Commonly, this means completing an action without the help of a physical store, such as online banking, or a quicker way to accomplish an unpleasant task and common task, such as paying at the gas pump. We’ll also include web browser and mobile app purchases since they include the full product experience (research, consideration and check-out) and further reduce purchase friction relative to traditional retail.
The benefits cited by consumer research into e-commerce and self-service technology include:
Can you imagine sending a cheque and a form in the mail to pay for your registration at an upcoming conference or tradeshow? The convenience, accuracy and immediacy of self-serve technology has proven to be the preferred method of transaction for many industries, including events.
For the events industry, the ideal self-serve attendee experience would only require light interaction with organizers. Consider these ways in which an attendee could manage their own experience without the help of event staff:
It’s difficult to determine the precise company that first adopted the self-service model. Mail order shopping that delivered paper catalogs of items to consumers and provided an order form to mail back with payment became popular in the 1830s, turning some retailers into millionaires for their inspired way of connecting consumers to the products they were seeking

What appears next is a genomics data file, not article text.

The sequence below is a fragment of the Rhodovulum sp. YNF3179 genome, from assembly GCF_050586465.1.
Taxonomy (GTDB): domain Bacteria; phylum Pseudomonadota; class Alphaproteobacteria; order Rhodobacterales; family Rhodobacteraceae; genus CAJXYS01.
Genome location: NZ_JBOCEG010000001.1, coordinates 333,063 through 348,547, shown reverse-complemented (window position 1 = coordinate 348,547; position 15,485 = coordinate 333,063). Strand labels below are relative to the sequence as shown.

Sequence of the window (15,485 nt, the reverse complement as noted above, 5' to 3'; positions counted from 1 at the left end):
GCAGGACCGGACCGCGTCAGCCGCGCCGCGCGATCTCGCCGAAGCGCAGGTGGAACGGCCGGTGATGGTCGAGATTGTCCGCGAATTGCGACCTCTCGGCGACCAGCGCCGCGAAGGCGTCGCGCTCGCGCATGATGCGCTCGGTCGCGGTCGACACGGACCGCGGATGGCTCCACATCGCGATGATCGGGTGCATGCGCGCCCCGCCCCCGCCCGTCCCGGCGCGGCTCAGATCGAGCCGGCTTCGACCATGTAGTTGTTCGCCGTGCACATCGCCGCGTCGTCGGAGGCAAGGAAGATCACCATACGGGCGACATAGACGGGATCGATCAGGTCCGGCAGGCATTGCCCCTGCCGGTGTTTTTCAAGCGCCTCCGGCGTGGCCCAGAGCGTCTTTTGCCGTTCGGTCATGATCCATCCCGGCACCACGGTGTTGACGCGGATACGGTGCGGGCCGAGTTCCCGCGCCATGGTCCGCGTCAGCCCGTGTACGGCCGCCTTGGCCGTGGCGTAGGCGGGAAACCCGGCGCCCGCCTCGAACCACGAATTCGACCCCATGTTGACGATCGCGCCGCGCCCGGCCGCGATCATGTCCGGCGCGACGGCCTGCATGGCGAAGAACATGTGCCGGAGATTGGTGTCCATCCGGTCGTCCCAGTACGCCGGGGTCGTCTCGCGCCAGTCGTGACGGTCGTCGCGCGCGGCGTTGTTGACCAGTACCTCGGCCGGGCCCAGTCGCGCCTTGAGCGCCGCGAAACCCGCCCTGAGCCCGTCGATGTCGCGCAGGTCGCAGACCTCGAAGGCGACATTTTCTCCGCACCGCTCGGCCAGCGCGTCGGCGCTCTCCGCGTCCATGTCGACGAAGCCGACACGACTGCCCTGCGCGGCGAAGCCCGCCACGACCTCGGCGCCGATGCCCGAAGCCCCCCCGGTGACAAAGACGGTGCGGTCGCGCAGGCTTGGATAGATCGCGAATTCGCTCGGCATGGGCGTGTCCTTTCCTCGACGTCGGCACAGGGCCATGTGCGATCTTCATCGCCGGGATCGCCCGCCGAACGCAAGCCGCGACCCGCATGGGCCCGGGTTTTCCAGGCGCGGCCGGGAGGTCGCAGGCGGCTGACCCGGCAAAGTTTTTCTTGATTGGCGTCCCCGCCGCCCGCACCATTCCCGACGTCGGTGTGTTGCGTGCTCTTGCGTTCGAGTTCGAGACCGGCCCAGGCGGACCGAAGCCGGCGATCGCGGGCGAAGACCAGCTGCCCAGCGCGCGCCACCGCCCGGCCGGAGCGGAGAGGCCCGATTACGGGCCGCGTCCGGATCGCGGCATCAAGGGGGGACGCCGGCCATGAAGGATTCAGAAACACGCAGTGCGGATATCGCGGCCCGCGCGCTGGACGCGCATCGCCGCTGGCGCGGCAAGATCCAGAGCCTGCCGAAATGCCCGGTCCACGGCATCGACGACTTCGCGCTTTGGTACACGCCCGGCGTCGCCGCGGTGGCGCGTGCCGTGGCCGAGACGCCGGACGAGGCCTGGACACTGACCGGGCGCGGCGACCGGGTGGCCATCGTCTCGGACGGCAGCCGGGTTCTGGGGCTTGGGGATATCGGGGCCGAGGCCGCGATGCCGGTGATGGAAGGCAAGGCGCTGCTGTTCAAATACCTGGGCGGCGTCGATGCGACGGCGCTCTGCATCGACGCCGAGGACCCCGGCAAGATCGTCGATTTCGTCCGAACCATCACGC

The automatic teller or banking machine (ATM or ABM) with a PIN number was first developed in the 1960s with many inventors independently building on similar notions, including one inventor inspired by the self-serve nature of candybar machines.
Consumers are likely familiar with the pump-and-pay (or self-fueling and payment) model for gas stations. The concept completely changed how consumers refueled their cars. Drivers used to wait while an attendant ran back and forth between vehicles and payments, to pumping their own gas and tapping their preferred method of payment themselves.
According to the NACS association of convenience stores and refueling stations, the self-serve model event had further trickle-down benefits like reducing lineups at gas station registers so that customers can purchase their snacks and other merchandise more quickly.